But for political analyst Herman Kraft, it's a practical move to ensure one’s own success in the chamber. He said “coalitions play a secondary role to personal relationships in the Senate.”
“An established working collaboration with someone (especially on bills that they have cooperated on and are cooperating on) can become an incentive for helping a reelectionist on his/her campaign,” Kraft told Rappler.
“One’s own future in the Senate might rely on successfully putting together and pushing forward bills that one has sponsored – something that may have to do with personal relationships in the Senate rather than party affiliation. Campaigning together reinforces mutual claims about ability to work with colleagues and producing quality bills or resolutions,” he added.
Same faces, less disruption?
The majority bloc has decided to help most, if not all, reelectionist senators in a bid to retain the status quo.
Senator Lacson said the current mix of senators in the 17th Congress has produced “meaningful” legislations.
“We want to maintain the status quo as much as possible. Kung mababalik ang 6 plus one, si Senator Bam, kung ma-retain lahat na reelectionists (If all reelectionists will be retained), it will be good for the Senate since ang output gumanda (we already had good output). Ang dami naming mga meaningful or landmark legislation na naipasa (We passed many meaningful or landmark legislations),” Lacson earlier told ANC.
Kraft shared the same sentiment, saying “having those reelectionists back would increase the probability that the collaboration will continue.”
Under the 17th Congress, the Senate passed laws on universal health care, extended maternity leave, free college tuition, and extended validity of driver’s licenses and passports, among others.
The present Senate is also rife with controversies. Despite continuous incursions in the West Philippine Sea, the chamber has yet to probe into China’s actions. The Senate also drew criticism for clearing President Rodrigo Duterte and his allies from controversies on extrajudicial killings, drug smuggling, and corruption.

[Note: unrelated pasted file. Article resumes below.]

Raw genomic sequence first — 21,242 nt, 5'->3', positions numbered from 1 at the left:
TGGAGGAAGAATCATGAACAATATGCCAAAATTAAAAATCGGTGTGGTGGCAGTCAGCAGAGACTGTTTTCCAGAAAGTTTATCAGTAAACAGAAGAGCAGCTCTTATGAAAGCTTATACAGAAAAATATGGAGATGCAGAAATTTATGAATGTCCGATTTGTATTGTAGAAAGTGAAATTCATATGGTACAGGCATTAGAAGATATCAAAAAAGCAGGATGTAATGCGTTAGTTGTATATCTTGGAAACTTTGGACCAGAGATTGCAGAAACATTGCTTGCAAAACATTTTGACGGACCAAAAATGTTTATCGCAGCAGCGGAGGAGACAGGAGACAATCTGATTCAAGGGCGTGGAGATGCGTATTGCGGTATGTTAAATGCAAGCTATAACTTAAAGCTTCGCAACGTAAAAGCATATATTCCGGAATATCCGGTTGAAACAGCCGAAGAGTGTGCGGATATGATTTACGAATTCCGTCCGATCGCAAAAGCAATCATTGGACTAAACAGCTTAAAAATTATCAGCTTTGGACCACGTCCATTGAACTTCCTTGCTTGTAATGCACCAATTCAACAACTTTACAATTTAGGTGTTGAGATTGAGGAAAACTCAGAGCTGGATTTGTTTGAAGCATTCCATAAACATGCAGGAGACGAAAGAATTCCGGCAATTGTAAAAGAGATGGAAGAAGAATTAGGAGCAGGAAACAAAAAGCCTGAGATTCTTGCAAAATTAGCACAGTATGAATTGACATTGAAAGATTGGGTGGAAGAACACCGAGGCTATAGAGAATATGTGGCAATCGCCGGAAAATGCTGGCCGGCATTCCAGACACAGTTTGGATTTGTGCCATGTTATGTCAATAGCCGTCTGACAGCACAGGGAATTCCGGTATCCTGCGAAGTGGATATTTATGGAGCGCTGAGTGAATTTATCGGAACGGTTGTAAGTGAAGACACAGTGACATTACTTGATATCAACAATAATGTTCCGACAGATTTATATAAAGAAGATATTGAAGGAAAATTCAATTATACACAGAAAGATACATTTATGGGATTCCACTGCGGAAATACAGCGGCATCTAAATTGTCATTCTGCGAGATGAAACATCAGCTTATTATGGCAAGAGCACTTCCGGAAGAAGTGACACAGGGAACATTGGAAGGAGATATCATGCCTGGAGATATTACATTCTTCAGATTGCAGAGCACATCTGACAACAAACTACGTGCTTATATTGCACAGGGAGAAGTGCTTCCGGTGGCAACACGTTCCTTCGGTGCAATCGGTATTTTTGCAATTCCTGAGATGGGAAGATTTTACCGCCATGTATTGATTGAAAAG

Traditionally reelectionists do well in elections, as pointed out by Kraft, because the public already knows them. But this is not an assurance. Take the case of former senator Serge Osmeña, who lost in 2016.
There is also the advantage of an alliance with the administration, which has the resources.
“There is always the advantage of incumbency that gives them a leg up on other contenders. In this case, however, the “incumbency” of the individual is trumped by the “incumbency” of the administration in power – the resources of the government can be used to give the candidates supported by the administration an advantage over those that are in the opposition,” Kraft said.
With only a couple of days left before elections, it remains to be seen if the joining of forces of the incumbents would make a dent in the results. Or whether the administration’s influence and power will reign supreme. – Rappler.com